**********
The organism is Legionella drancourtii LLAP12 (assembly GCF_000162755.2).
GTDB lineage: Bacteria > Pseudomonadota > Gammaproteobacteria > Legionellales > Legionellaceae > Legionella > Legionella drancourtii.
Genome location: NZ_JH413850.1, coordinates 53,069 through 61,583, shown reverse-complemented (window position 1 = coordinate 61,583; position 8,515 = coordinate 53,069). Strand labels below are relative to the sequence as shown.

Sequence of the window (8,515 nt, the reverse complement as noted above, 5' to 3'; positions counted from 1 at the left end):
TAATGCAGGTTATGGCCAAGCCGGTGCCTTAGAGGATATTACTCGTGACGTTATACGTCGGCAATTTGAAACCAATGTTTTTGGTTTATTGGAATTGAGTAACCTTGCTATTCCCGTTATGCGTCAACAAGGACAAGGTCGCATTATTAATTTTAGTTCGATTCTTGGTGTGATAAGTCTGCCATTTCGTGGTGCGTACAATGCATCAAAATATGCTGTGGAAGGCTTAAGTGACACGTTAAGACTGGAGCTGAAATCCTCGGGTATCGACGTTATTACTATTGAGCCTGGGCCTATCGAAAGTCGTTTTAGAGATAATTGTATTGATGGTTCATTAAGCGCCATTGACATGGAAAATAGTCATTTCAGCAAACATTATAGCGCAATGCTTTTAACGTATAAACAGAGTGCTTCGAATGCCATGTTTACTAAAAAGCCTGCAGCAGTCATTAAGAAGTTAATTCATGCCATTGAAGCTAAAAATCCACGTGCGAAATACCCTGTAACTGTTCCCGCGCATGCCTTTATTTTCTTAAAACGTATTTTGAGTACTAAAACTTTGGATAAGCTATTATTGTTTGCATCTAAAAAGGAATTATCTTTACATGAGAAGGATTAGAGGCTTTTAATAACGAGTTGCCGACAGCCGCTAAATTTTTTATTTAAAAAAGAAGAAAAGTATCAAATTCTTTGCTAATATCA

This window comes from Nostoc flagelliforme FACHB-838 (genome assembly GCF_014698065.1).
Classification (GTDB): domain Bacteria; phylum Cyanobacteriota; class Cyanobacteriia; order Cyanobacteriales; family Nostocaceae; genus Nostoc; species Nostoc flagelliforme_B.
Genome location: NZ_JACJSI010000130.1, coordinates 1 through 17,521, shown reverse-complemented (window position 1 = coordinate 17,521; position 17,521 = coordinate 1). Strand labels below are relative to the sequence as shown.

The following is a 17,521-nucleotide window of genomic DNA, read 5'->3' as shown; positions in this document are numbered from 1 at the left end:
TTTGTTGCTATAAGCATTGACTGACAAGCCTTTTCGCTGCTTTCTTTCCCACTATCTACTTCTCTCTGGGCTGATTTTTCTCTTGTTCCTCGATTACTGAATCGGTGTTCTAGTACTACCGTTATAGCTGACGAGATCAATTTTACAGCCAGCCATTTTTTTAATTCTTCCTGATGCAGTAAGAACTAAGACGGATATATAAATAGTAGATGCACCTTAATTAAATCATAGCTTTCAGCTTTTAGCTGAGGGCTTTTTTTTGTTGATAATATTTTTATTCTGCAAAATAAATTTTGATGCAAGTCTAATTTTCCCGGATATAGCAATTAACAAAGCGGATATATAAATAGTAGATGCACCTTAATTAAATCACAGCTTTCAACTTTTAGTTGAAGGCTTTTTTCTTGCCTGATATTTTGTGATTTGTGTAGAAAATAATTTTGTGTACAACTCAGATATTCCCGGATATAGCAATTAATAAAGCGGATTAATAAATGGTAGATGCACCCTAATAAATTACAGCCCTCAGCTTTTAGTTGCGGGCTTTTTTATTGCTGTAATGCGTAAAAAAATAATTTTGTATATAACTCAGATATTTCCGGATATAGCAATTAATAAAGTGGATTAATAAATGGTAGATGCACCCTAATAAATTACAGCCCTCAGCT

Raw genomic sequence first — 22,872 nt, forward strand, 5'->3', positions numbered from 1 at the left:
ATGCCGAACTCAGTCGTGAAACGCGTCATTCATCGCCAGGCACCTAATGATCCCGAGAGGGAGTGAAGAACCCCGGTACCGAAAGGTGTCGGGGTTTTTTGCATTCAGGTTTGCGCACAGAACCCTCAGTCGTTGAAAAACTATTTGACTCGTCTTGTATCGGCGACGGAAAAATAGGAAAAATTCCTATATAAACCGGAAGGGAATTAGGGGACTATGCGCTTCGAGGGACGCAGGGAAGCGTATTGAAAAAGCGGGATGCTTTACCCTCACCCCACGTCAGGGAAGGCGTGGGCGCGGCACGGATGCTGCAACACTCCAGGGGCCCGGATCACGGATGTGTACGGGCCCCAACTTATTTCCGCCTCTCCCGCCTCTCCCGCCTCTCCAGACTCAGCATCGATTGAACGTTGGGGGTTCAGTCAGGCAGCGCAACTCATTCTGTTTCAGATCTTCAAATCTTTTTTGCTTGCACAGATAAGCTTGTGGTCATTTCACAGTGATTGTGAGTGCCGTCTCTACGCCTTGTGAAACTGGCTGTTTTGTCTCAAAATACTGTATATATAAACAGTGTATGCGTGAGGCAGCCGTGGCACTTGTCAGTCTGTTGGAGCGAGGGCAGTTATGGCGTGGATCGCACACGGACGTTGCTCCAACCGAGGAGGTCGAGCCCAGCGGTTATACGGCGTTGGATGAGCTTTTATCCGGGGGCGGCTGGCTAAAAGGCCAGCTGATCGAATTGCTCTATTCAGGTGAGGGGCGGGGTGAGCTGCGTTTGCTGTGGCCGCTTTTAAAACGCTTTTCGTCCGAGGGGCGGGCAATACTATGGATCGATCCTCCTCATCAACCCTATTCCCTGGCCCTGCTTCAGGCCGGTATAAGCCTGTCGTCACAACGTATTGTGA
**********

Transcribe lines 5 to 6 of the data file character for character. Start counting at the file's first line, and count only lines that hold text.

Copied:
TAATGCAGGTTATGGCCAAGCCGGTGCCTTAGAGGATATTACTCGTGACGTTATACGTCGGCAATTTGAAACCAATGTTTTTGGTTTATTGGAATTGAGTAACCTTGCTATTCCCGTTATGCGTCAACAAGGACAAGGTCGCATTATTAATTTTAGTTCGATTCTTGGTGTGATAAGTCTGCCATTTCGTGGTGCGTACAATGCATCAAAATATGCTGTGGAAGGCTTAAGTGACACGTTAAGACTGGAGCTGAAATCCTCGGGTATCGACGTTATTACTATTGAGCCTGGGCCTATCGAAAGTCGTTTTAGAGATAATTGTATTGATGGTTCATTAAGCGCCATTGACATGGAAAATAGTCATTTCAGCAAACATTATAGCGCAATGCTTTTAACGTATAAACAGAGTGCTTCGAATGCCATGTTTACTAAAAAGCCTGCAGCAGTCATTAAGAAGTTAATTCATGCCATTGAAGCTAAAAATCCACGTGCGAAATACCCTGTAACTGTTCCCGCGCATGCCTTTATTTTCTTAAAACGTATTTTGAGTACTAAAACTTTGGATAAGCTATTATTGTTTGCATCTAAAAAGGAATTATCTTTACATGAGAAGGATTAGAGGCTTTTAATAACGAGTTGCCGACAGCCGCTAAATTTTTTATTTAAAAAAGAAGAAAAGTATCAAATTCTTTGCTAATATCA

This window comes from Nostoc flagelliforme FACHB-838 (genome assembly GCF_014698065.1).